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Managing User Accounts with the Zend Framework

  • By Jason Gilmore
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Managing User Accounts with the Zend Framework - Introduction

Today's consumer sure has become the discerning sort, hasn't he? No longer content with a standard product made for the masses, today's buyer seeks out wares capable of being modified to fit specific tastes and desires. iPod engraving, customized Scions, and even monogrammed postage stamps are just a few examples of the lengths companies (and consumers) are going to, to make the marketplace their very own.

With the Web a crucial part of our everyday lives, not to mention a major part of the societal marketplace, it doesn't come as a surprise that consumers have come to expect as much from the virtual world as they do of the physical. Custom sports scores, localized news, and tailor-made product catalogs are all typical features on today's web sites. Of course, barring the employment of The Amazing Kreskin, Web site developers require a way to match a user to his online preferences. The standard way to do so is by providing the user with a means for creating and logging into an account. This account serves as the glue which ties the user to his actions performed while navigating the Web site, such as purchasing an e-book, identifying his hometown as Columbus, Ohio, or specifying that he'd like to see only sports-related news hailing from Pittsburgh.

Creating a user account feature is a bit more involved than simply creating a database table for hosting account information, and plugging it into the requisite registration and login forms. You'll also need to think about safeguarding against bogus accounts by requiring the user to confirm his e-mail address before the account is activated, maintaining the user's session while he's navigating the Web site, providing a simple mechanism for logging out of an account, and allowing users to easily recover forgotten passwords. Recognizing the commonplace need for such features, the Zend Framework is bundled with a great component named Zend_Auth which significantly reduces the time required to create and manage user accounts. In this tutorial I'll show you how to create the building blocks for managing user accounts, showing you how to register users, and allow them to both login and logout of your Web site.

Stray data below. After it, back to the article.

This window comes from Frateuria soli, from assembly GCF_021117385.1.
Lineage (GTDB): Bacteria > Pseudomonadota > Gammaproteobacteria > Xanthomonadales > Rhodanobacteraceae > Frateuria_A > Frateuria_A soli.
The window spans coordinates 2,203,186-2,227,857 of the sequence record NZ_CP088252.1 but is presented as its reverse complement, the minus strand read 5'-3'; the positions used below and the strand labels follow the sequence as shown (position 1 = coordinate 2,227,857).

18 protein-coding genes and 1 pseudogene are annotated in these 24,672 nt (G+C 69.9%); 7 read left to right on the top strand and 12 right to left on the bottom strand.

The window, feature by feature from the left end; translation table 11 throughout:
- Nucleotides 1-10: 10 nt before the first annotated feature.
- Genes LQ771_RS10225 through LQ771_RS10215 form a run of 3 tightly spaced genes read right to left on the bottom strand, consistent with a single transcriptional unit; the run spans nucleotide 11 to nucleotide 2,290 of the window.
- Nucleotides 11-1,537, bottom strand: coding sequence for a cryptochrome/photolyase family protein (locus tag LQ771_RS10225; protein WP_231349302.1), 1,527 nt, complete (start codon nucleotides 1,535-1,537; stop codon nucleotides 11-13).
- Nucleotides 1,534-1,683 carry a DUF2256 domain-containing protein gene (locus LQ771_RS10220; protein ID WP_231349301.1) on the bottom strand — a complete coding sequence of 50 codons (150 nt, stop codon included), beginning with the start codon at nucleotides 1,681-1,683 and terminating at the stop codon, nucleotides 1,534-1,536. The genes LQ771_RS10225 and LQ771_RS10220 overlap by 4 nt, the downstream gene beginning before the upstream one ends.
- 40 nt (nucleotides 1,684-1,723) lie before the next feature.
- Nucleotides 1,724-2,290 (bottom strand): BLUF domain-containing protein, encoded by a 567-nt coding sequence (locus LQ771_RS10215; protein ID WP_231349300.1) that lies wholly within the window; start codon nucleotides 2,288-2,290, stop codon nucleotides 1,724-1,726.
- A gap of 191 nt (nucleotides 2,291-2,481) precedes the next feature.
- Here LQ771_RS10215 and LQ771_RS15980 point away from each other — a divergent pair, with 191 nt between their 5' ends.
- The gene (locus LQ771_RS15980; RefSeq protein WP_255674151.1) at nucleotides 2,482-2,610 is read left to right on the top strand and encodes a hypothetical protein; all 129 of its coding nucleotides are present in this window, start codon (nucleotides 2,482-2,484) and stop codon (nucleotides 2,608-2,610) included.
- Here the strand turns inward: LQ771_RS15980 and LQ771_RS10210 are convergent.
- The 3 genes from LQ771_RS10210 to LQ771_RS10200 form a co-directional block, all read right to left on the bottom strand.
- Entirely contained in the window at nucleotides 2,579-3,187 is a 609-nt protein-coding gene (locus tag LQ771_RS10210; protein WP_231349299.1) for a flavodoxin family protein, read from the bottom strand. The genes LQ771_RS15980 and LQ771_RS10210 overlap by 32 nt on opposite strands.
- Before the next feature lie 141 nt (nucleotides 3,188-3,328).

Creating the User Registration Feature

In order to create a user registration feature, we'll need a place to store the account information. The most logical place to do so is within a database table specially designated for this purpose. A sample MySQL table schema for such a purpose might look like this:

CREATE TABLE account {
 first_name VARCHAR(100) NOT NULL,
 last_name VARCHAR(100) NOT NULL,
 email VARCHAR(100) NOT NULL,
 pswd CHAR(32) NOT NULL,
 recovery_key CHAR(32) DEFAULT ""

Nothing in this table should be too surprising, except for perhaps the pswd and recovery_key columns. The pswd column is defined as a CHAR(32) because the user's password will always be stored in hashed format using PHP's md5() function, making it highly unlikely the plaintext password will be recovered should an attacker somehow gain access to the database. The md5() function will convert any string to a 32-character hash, giving reason to the type definition. The recovery_key column will be used later in this tutorial to hold a random 32-character string which will be used to confirm the user's identity in case he initiates the password recovery sequence. I'll talk more about this particular column in a bit.

Of course, you'll probably need to extend the account table to include other pertinent information, such as the user's address, phone number, or birthdate. For the purposes of this tutorial I'm focusing on just the bare minimum requirements, so don't be afraid to add to this table as you see fit.

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This article was originally published on November 16, 2009

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